Demand-side platform Turn announced that Scott Howe has joined its board of directors. A former aQuantive/Atlas/DrivePM exec who joined Microsoft as part of the multi-billion dollar aQuantive acquisition in 2007, Howe should provide Turn with deeper relationships with both agencies and marketers among other benefits. Read the release.
Howe discussed his new board duties as well as his own plans and views about the digital ad ecosystem.
AdExchanger.com: Where does the demand-side platform fit in the digital ad ecosystem over the next 1-3 years? Will it become commodotized as a business model?
Every online advertising forecast that’s been released suggests that digital advertising is expected to post continued strong growth, and new formats (e.g. video, mobile, social) are going to grow at an even faster rate. Within that growth, the one common denominator among all advertisers is the need to purchase and evaluate their media effectively. In a world of increasing choice and complexity, the role of the DSP becomes critical. And while most agencies are carefully evaluating options and the competitive space may seem crowded, this isn’t an industry that I would expect to quickly commoditize given the size of the prize for companies who can unlock better advertising performance. In other words, the driving purchase criteria won’t be the cost of the DSP technology, but rather the value the DSP can provide to the overall media plan.
What are your plans – joining a board or two? how about getting into venture capital? Or will the entrepreneurial bug bite?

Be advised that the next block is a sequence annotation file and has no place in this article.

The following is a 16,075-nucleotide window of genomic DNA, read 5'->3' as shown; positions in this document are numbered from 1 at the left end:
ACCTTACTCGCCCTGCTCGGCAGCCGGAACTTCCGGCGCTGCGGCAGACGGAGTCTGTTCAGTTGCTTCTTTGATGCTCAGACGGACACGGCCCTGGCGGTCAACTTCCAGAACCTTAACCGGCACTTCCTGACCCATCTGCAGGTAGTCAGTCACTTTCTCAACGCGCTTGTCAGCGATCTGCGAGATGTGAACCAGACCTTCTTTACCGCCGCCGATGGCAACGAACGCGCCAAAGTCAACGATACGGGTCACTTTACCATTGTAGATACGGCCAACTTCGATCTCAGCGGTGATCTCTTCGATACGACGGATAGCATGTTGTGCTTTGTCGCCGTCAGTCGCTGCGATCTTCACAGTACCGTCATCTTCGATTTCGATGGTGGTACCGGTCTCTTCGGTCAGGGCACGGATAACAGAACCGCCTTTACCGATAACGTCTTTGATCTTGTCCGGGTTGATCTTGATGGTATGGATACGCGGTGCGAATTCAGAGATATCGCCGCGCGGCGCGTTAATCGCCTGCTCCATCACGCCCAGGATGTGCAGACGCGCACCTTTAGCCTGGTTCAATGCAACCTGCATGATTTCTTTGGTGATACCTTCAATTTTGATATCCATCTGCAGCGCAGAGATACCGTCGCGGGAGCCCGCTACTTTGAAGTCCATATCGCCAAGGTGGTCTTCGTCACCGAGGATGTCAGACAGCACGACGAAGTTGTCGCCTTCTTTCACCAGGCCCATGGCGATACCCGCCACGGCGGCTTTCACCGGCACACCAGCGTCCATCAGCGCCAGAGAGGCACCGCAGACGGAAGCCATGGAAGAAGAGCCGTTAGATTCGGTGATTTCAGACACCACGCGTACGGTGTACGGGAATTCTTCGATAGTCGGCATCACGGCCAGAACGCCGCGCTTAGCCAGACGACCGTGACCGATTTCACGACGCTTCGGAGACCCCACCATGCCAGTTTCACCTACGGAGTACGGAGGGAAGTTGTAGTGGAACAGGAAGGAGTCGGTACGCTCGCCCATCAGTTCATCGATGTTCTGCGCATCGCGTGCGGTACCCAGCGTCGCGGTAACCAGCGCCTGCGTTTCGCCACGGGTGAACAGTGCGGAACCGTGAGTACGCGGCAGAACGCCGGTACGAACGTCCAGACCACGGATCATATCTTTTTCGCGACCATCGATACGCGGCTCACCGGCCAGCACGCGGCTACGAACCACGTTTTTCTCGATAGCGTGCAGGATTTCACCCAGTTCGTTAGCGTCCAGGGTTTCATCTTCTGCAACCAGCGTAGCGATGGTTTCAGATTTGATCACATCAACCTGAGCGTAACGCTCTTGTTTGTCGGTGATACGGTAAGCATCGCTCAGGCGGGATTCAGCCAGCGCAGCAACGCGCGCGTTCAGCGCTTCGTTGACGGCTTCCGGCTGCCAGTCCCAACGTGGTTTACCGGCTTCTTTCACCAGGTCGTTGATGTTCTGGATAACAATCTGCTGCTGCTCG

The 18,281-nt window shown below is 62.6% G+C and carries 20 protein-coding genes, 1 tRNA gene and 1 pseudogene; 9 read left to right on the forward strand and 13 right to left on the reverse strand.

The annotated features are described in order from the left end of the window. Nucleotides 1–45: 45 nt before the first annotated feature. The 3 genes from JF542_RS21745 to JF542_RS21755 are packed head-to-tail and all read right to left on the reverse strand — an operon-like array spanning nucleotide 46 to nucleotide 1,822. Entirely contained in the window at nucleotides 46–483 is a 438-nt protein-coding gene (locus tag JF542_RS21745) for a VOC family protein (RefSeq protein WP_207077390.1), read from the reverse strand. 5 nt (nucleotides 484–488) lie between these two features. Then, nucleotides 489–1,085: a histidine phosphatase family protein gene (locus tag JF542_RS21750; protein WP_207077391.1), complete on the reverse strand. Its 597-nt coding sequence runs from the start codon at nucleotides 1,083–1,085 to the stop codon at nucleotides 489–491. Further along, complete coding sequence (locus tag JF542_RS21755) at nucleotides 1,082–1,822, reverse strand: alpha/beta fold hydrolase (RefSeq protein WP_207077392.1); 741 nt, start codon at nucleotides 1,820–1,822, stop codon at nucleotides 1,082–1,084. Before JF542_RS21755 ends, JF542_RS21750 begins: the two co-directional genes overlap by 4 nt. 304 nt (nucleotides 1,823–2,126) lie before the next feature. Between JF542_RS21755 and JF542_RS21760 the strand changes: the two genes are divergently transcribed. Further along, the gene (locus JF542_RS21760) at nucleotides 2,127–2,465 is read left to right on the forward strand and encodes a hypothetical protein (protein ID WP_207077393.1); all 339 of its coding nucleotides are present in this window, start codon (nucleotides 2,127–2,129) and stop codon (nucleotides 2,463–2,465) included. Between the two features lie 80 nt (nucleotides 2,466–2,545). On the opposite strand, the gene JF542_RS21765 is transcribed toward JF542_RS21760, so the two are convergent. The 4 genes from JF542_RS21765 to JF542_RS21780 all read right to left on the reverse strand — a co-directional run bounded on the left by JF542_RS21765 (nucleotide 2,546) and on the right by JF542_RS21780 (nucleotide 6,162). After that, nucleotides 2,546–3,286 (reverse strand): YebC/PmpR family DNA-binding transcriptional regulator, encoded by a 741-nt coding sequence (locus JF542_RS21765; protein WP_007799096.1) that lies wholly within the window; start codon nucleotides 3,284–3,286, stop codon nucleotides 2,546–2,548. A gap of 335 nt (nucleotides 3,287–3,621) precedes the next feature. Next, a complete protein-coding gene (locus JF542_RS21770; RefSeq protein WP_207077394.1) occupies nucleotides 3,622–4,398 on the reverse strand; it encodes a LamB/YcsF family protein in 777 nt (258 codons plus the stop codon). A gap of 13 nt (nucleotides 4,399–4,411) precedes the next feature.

With respect to other things, I promised my family I would take the summer off before spending too much time contemplating my next move. That said, it probably doesn’t involve venture capital – as I really enjoy building a team, charting a strategy and competing. I hope that there’s an intriguing CEO opportunity in my near future.
Is there still room for ad networks like DrivePM? What does ad network model of tomorrow look like?
Just as there are mutual funds and exchanges in the securities markets, so too will there likely be ad networks and exchanges in the advertising world. But the day of the unsophisticated ad network, that simply exists to take advantage of pricing asymmetry between supply and demand, is coming to an end. In future, ad networks need to create real value – either through ease of purchase, targeting tools or unique packages.
Why do you think a display ad exchange strategy has been so slow to evolve at Microsoft?
Strategy and execution sometime occur at a different pace. Microsoft has made incredible progress over the past year in search, and I suspect that momentum will next start to accelerate the ad exchange efforts.
Any big trends you’re expecting to gain momentum in the next 12 months in online ads?
Continued fragmentation, experimentation and an explosion in media choices will make it increasingly difficult for advertisers to navigate through their available choices and plan a single, cohesive campaign. For those that can, often by using more sophisticated tools like the Turn Media Platform, advertising effectiveness will enter a renaissance period – marked by heightened creativity, ad effectiveness and ROI.
By John Ebbert